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Countless Artifacts, Structures And Roads Discovered In Ancient City Of Aigai, Turkey

Conny Waters – – Aigai, located in the Yunusemre district, is one of the 12 Aiol cities in Western Anatolia and has a long and fascinating history of 2,800 years.

Mentioned by both Herodotus and Strabo, it was an ancient Greek, and later Roman city and bishopric in Aeolis. Initially, the city was in a possession of the Lydian Empire and later the Achaemenid Empire when it conquered the former.

The discovery of thousands of artifacts and ancient roads during the excavations in the ancient city of Aigai, one of the 12 Aeolian cities in the western province of Manisa, the history of which dates back to the eighth century BC is drawing the attention of visitors.

During long-lasting archaeological excavations that began in 2004, many artifacts and structures of the ancient city of Aigai have been found and analyze

The 2017 excavations that revealed the headteacher’s sarcophagus, are continuously conducted in the ancient city of Aigai in the western province of Manisa. Archaeologists successfully reunited the sarcophagus, of which the first pieces were unearthed in 2004. and announced that it belonged to a school principal.

Only a few months later, the archaeologist discovered a 2000-years old road located in Manisa Province, Turkey. It served as a war route at first and was then used by caravans.

In 2018, diggings in the area of Aigai exposed ancient meat and fish market, and two years ago, the team led by Yusuf Sezgin, an associate professor at Manisa Celal Bayar University’s (MCBU) Archaeology Department, found 2500-year-old objects made from goat bones.

Naturally, we must not forget an important discovery made in 2016, when archaeologists discovered a mosaic depicting the god Poseidon. The mosaic was found in the frigidarium part (a large cold pool at the Roman baths).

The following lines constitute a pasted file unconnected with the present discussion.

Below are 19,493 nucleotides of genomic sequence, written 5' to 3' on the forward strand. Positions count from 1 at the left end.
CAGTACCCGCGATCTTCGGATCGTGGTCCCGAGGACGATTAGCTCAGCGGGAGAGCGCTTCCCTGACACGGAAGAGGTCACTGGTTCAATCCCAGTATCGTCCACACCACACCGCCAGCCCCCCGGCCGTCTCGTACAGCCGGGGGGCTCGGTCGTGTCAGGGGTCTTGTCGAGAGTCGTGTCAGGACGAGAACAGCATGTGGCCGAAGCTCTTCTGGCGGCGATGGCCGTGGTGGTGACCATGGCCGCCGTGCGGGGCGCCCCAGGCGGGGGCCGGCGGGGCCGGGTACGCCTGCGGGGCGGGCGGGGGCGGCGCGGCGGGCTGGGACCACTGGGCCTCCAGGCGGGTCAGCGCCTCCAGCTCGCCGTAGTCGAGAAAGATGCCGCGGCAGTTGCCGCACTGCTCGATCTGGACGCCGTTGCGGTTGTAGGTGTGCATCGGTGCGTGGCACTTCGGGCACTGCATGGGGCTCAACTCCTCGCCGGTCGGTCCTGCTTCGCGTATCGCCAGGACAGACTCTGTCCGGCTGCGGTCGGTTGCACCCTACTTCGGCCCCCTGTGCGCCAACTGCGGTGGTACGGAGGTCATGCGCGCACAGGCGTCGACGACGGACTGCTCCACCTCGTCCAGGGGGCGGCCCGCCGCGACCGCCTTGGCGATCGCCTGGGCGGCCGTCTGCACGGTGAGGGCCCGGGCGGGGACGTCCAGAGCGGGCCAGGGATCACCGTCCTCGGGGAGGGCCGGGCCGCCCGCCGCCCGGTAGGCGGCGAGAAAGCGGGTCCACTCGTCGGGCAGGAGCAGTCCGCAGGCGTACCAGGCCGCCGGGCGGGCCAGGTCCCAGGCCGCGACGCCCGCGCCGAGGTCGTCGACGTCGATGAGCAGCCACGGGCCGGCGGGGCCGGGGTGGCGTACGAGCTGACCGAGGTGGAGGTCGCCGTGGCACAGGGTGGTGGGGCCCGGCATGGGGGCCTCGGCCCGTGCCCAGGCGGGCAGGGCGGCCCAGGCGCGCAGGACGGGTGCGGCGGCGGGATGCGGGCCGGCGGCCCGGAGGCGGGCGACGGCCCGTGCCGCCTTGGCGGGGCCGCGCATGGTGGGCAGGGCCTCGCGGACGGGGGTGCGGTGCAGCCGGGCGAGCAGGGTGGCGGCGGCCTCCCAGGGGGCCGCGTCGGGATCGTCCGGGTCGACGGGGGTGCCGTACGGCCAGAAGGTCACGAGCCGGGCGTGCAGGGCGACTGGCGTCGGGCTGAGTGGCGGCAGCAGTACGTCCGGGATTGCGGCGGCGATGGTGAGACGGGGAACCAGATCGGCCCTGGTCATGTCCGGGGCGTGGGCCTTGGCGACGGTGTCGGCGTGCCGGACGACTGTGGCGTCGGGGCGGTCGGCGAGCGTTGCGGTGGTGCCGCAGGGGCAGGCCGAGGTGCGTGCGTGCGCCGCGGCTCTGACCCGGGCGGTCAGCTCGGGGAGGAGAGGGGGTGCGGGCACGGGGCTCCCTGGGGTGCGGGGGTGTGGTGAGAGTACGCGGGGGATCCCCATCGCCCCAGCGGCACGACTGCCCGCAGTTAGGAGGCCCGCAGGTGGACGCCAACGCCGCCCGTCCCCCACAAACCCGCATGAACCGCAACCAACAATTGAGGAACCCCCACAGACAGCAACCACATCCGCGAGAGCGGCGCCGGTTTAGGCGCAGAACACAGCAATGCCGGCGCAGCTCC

Mosaic depicting the Greek god Poseidon from the ancient Greek city of Aigai. Image credit: Anadolu Agency

The bottom part of the mosaic has a partly ruined inscription in Greek: “Greetings to all of you bathing.” Archaeologists believe that it dates back to the 3rd or 4th century BC.

Sezgin said that when excavations started in 2004, the number of visitors to the city, which was 1,000 on average, increased day by day and approached 15,000 over the last year.

“We have had a pandemic for a long time. We were all very bored in our homes. As a result, we have seen a great increase in the number of visitors since last year,” stated the archaeologist.

“The 2022 excavation works will start as of May, Sezgin said: Due to its geography and nature, it is a very green area. Streams flow on both sides. In this respect, it is a pleasant place to visit. For this reason, we see that the number of visitors increased drastically, especially in the spring months. Excavations began in 2004 and are continuing.”

Sezgin stated they have two basic visions, one is archaeological excavations and the other is to help visitors easily visit the ancient city.

“We have seen that our efforts to uncover ancient roads, which we have been working on since 2004, had an impact on the number of visitors. When visitors come to the city, they walk the 2,000-year-old roads, and we see that they really enjoy it,” he added.

Sezgin stated that the artifacts unearthed from the ancient city would be exhibited at the Manisa Archaeology Museum, which is under construction and is planned to open soon.

“We have many artifacts because we have been working there for long years. Most of them are in the Manisa Archaeology Museum. The new museum, which is under construction, will serve in accordance with the modern age. It will open soon. There will be two specially designed halls for Aigai in the museum. One will display Aigai parliament sculptures, and the second hall will display other works.

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